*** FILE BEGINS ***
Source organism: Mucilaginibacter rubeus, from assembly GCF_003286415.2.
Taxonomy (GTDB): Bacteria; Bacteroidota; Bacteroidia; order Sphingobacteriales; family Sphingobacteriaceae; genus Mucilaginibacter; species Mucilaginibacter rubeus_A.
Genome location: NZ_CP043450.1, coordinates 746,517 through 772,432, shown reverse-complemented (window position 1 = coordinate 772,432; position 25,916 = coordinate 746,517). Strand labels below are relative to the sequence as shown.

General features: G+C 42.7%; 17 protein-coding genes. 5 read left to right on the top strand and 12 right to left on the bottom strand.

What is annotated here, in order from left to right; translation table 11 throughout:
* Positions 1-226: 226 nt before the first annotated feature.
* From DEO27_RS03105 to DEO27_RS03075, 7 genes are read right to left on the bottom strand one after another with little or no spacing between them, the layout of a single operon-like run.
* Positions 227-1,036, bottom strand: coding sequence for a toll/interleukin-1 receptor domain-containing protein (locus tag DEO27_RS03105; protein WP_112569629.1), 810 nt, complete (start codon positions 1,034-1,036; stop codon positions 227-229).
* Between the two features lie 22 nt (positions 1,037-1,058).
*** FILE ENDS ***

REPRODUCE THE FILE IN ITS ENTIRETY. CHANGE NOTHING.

Source organism: Mucilaginibacter rubeus, from assembly GCF_003286415.2.
Taxonomy (GTDB): Bacteria; Bacteroidota; Bacteroidia; order Sphingobacteriales; family Sphingobacteriaceae; genus Mucilaginibacter; species Mucilaginibacter rubeus_A.
Genome location: NZ_CP043450.1, coordinates 746,517 through 772,432, shown reverse-complemented (window position 1 = coordinate 772,432; position 25,916 = coordinate 746,517). Strand labels below are relative to the sequence as shown.

General features: G+C 42.7%; 17 protein-coding genes. 5 read left to right on the top strand and 12 right to left on the bottom strand.

What is annotated here, in order from left to right; translation table 11 throughout:
* Positions 1-226: 226 nt before the first annotated feature.
* From DEO27_RS03105 to DEO27_RS03075, 7 genes are read right to left on the bottom strand one after another with little or no spacing between them, the layout of a single operon-like run.
* Positions 227-1,036, bottom strand: coding sequence for a toll/interleukin-1 receptor domain-containing protein (locus tag DEO27_RS03105; protein WP_112569629.1), 810 nt, complete (start codon positions 1,034-1,036; stop codon positions 227-229).
* Between the two features lie 22 nt (positions 1,037-1,058).